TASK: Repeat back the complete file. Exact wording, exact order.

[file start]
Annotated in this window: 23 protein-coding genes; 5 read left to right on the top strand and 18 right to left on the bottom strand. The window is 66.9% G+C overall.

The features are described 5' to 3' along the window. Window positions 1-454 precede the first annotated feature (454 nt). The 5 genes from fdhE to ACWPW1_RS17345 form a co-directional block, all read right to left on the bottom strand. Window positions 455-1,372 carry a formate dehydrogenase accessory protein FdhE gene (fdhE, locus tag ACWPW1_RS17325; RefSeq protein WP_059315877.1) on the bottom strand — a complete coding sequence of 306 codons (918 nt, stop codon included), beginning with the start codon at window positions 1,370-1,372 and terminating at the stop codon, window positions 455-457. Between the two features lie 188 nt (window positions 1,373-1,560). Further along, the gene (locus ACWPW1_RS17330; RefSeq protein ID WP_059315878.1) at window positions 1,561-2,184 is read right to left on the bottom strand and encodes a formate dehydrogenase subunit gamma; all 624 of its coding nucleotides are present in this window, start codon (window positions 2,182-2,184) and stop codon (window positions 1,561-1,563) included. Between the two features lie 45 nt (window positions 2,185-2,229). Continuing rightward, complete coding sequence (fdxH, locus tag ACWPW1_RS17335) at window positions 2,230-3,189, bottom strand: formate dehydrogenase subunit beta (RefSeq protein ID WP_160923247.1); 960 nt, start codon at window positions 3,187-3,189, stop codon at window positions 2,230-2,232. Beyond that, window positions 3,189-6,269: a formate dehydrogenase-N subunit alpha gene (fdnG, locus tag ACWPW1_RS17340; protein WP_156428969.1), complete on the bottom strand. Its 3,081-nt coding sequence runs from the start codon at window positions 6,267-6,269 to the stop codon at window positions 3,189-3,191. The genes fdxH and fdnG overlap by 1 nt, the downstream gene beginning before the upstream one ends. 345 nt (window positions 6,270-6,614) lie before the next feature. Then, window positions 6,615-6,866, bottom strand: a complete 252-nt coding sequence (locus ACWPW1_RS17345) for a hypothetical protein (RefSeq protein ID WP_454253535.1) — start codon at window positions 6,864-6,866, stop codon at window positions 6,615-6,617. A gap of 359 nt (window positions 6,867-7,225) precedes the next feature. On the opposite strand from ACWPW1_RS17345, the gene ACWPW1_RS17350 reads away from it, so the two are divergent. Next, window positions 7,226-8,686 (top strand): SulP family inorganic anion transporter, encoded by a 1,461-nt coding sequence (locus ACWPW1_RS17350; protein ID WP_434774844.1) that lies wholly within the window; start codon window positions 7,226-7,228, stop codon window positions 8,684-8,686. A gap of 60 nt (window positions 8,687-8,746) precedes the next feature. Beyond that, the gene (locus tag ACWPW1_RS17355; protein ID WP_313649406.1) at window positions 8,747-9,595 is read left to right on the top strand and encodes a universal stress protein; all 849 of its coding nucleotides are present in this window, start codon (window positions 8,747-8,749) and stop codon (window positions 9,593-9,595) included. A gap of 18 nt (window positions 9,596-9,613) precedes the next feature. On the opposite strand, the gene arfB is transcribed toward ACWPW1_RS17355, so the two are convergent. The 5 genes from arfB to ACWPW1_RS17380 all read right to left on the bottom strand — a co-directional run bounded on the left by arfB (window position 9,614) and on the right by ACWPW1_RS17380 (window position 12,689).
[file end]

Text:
Annotated in this window: 23 protein-coding genes; 5 read left to right on the top strand and 18 right to left on the bottom strand. The window is 66.9% G+C overall.

The features are described 5' to 3' along the window. Window positions 1-454 precede the first annotated feature (454 nt). The 5 genes from fdhE to ACWPW1_RS17345 form a co-directional block, all read right to left on the bottom strand. Window positions 455-1,372 carry a formate dehydrogenase accessory protein FdhE gene (fdhE, locus tag ACWPW1_RS17325; RefSeq protein WP_059315877.1) on the bottom strand — a complete coding sequence of 306 codons (918 nt, stop codon included), beginning with the start codon at window positions 1,370-1,372 and terminating at the stop codon, window positions 455-457. Between the two features lie 188 nt (window positions 1,373-1,560). Further along, the gene (locus ACWPW1_RS17330; RefSeq protein ID WP_059315878.1) at window positions 1,561-2,184 is read right to left on the bottom strand and encodes a formate dehydrogenase subunit gamma; all 624 of its coding nucleotides are present in this window, start codon (window positions 2,182-2,184) and stop codon (window positions 1,561-1,563) included. Between the two features lie 45 nt (window positions 2,185-2,229). Continuing rightward, complete coding sequence (fdxH, locus tag ACWPW1_RS17335) at window positions 2,230-3,189, bottom strand: formate dehydrogenase subunit beta (RefSeq protein ID WP_160923247.1); 960 nt, start codon at window positions 3,187-3,189, stop codon at window positions 2,230-2,232. Beyond that, window positions 3,189-6,269: a formate dehydrogenase-N subunit alpha gene (fdnG, locus tag ACWPW1_RS17340; protein WP_156428969.1), complete on the bottom strand. Its 3,081-nt coding sequence runs from the start codon at window positions 6,267-6,269 to the stop codon at window positions 3,189-3,191. The genes fdxH and fdnG overlap by 1 nt, the downstream gene beginning before the upstream one ends. 345 nt (window positions 6,270-6,614) lie before the next feature. Then, window positions 6,615-6,866, bottom strand: a complete 252-nt coding sequence (locus ACWPW1_RS17345) for a hypothetical protein (RefSeq protein ID WP_454253535.1) — start codon at window positions 6,864-6,866, stop codon at window positions 6,615-6,617. A gap of 359 nt (window positions 6,867-7,225) precedes the next feature. On the opposite strand from ACWPW1_RS17345, the gene ACWPW1_RS17350 reads away from it, so the two are divergent. Next, window positions 7,226-8,686 (top strand): SulP family inorganic anion transporter, encoded by a 1,461-nt coding sequence (locus ACWPW1_RS17350; protein ID WP_434774844.1) that lies wholly within the window; start codon window positions 7,226-7,228, stop codon window positions 8,684-8,686. A gap of 60 nt (window positions 8,687-8,746) precedes the next feature. Beyond that, the gene (locus tag ACWPW1_RS17355; protein ID WP_313649406.1) at window positions 8,747-9,595 is read left to right on the top strand and encodes a universal stress protein; all 849 of its coding nucleotides are present in this window, start codon (window positions 8,747-8,749) and stop codon (window positions 9,593-9,595) included. A gap of 18 nt (window positions 9,596-9,613) precedes the next feature. On the opposite strand, the gene arfB is transcribed toward ACWPW1_RS17355, so the two are convergent. The 5 genes from arfB to ACWPW1_RS17380 all read right to left on the bottom strand — a co-directional run bounded on the left by arfB (window position 9,614) and on the right by ACWPW1_RS17380 (window position 12,689).